MOVIE REVIEW: The World’s End


Movie: The World’s End
Director: Edgar Wright
Writer: Simon Pegg, Edgar Wright
Studio: Big Talk Productions, Relativity Media, Working Title Films

The World’s End is a drunken action and comedy masterpiece that has a surprising amount of heart hidden underneath its absurdity.

Filmmakers using the same cast and techniques throughout their films is nothing new to Hollywood. The Coen brothers, Tarantino, Anderson, and even Hitchcock all have a handful of people they work with again and again. Edgar Wright is also one of those types of directors, repeatedly using Simon Pegg, Nick Frost, and Martin Freeman in his Blood and Ice Cream Trilogy (Shaun Of The Dead, Hot Fuzz, and now The World’s End) because, as the saying goes, ‘if it ain’t broke don’t fix it.’ His latest and final installment in the trilogy proves that this is one formula that does not need adjusting.

The World’s End focuses on five childhood friends (Pegg, Frost, Freeman, Marsan, Considine) reuniting for the first time in decades to take on a 12 pub tour of their hometown that they failed at years before. Things in their hometown seem exactly the same but somehow seem a little…different. They soon realize that the entire town has been replaced with robots that are not exactly robots and their goal for the night goes from drinking to getting out alive (by drinking, of course).

In the same vein as the first two films in the Cornetto trilogy, The World’s End is abundantly hilarious and completely ridiculous in ways American films never replicate. The character’s rapport is very quick, witty, and on point. Even when nothing is happening plot-wise the back and forth between the friends will have you laughing out loud. The film is also loaded with great deal of physical humor and sight gags, like the fence jumping bit and the snap zooms that echo back to Shaun Of The Dead and Hot Fuzz, as well as a plethora of new bits fans will love.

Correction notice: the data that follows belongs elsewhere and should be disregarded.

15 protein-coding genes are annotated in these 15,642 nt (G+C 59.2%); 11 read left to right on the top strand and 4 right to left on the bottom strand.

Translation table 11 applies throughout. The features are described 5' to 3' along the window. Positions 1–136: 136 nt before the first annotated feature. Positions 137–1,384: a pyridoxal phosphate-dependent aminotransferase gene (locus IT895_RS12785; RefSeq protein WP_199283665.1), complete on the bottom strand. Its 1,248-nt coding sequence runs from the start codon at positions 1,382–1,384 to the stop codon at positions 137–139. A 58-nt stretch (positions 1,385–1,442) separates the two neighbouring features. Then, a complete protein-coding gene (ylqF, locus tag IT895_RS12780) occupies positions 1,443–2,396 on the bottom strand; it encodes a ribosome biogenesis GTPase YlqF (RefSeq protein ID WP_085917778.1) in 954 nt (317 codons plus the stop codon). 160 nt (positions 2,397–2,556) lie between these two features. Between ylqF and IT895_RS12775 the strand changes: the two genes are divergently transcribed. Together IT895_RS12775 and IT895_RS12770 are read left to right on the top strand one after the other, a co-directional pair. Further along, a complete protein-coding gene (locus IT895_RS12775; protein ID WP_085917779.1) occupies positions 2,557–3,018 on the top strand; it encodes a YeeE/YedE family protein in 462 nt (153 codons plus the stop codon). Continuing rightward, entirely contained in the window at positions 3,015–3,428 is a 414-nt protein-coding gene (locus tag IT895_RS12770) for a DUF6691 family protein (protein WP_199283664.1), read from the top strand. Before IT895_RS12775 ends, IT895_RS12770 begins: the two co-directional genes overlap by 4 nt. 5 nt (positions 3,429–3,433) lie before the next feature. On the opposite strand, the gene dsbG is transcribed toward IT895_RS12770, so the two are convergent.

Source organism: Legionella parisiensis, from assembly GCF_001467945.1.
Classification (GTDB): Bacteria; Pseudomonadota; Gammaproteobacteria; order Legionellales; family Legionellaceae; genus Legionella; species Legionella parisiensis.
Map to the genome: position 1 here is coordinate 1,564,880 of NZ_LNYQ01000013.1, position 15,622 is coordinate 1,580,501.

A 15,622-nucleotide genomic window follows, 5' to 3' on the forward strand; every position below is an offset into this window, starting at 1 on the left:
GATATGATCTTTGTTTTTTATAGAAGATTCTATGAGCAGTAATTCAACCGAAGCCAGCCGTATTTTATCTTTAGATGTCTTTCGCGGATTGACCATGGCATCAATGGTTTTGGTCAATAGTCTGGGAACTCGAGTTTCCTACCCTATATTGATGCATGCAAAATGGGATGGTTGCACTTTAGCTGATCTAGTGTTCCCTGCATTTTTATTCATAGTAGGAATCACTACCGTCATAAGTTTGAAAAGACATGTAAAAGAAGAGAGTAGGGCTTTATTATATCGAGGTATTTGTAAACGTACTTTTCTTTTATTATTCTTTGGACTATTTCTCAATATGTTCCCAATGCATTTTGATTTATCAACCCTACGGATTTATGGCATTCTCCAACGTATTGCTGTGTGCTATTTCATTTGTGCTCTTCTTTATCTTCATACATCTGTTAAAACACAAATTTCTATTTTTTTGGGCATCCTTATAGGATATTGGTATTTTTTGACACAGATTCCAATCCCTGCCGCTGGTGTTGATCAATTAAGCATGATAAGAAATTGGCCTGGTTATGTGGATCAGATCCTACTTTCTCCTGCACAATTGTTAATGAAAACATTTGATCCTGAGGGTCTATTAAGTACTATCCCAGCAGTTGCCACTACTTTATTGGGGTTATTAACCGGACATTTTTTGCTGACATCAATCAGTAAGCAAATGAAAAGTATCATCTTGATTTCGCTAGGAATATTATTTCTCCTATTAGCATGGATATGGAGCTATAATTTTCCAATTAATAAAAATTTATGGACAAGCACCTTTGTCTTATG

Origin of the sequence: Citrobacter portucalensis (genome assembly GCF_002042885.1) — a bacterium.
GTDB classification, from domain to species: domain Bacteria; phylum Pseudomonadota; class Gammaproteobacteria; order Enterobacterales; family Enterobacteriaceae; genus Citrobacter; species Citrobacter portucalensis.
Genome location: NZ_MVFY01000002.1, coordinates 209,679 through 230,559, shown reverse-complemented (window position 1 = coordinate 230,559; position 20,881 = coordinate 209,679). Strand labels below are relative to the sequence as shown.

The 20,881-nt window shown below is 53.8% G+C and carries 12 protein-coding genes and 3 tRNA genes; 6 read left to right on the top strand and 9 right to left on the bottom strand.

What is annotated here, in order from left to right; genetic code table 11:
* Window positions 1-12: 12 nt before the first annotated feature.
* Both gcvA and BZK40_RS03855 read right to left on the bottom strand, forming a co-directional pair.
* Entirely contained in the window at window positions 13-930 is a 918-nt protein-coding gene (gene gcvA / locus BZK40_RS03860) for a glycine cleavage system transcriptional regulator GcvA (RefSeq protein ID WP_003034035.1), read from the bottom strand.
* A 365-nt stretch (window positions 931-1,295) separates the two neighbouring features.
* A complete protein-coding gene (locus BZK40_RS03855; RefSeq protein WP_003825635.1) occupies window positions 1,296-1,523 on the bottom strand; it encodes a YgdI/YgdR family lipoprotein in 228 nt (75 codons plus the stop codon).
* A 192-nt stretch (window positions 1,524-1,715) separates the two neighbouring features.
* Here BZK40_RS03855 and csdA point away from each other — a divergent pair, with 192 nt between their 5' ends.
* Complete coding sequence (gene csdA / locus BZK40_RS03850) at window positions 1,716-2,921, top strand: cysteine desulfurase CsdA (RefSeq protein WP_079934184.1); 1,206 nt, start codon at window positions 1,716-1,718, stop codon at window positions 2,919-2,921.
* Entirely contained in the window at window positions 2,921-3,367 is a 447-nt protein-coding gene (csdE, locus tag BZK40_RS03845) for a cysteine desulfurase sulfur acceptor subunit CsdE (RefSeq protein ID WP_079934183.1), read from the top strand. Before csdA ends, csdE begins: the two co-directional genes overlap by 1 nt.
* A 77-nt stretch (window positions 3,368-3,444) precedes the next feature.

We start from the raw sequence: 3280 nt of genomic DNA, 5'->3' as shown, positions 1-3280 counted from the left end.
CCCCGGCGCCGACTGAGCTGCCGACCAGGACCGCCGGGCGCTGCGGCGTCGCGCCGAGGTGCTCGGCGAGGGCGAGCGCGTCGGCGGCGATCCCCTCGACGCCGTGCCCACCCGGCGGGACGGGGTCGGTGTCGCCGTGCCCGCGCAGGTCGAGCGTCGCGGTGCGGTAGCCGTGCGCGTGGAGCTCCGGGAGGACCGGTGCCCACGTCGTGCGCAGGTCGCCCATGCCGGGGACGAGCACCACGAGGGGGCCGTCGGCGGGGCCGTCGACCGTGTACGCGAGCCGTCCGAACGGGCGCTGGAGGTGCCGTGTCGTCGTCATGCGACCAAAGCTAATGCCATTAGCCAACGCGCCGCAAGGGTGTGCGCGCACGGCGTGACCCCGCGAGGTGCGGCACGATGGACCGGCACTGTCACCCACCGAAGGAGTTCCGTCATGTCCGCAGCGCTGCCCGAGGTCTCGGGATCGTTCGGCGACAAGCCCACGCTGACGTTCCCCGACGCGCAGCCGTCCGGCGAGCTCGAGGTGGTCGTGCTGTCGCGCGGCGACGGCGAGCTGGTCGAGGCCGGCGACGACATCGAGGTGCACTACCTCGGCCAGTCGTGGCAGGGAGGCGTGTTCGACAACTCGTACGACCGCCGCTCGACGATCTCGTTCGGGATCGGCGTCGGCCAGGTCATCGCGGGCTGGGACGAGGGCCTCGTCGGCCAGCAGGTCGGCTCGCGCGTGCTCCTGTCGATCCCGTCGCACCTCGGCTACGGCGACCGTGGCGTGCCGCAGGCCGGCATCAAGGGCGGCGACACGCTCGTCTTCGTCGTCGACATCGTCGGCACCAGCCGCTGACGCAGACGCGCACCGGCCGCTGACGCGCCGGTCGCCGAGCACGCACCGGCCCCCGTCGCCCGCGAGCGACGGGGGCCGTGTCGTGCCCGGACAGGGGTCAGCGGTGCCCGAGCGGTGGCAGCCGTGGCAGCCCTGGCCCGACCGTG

The World’s End would not be an Edgar Wright movie without over-the-top, memorable fight sequences, and what could possibly be more memorable than Nick Frost tying bar stools to his hands to use as boxing gloves as he battles a room full bad guys? The World’s End is loaded with great choreography that never gets stale and always manages to make you double take in disbelief. Likewise, there are a number of sequences involving large scale choreography that feel genuinely effortless.

With all the hilarious quips and fantastic fight scenes it is easy to forget how the talent of the cast. Much like the other two films in the trilogy, The World’s End makes sure to remind you that the stars have chops with a number of well-positioned character development moments throughout the film. This may be a comedy at first glance (and a damn funny one at that), but really it is a story about a character going through a change. Simon Pegg can act his ass off and he has never been as convincing as he is at the beginning of the third act. Suddenly you realize that even though his character has seemed mostly one dimensional for the last hour there is a lot more going on under the surface. When it all comes to a head he really shines as a broken man instead of just a pathetic boy trying to cling to the past.

The World’s End is a far better movie than you think it is, even if you already expect it to be amazing. With non-stop comedy, unique (and often hilarious) action sequences, and more heartfelt character development than most movies in the genre this film is simply a must see.

Score: A

Review written by: Justin Proper

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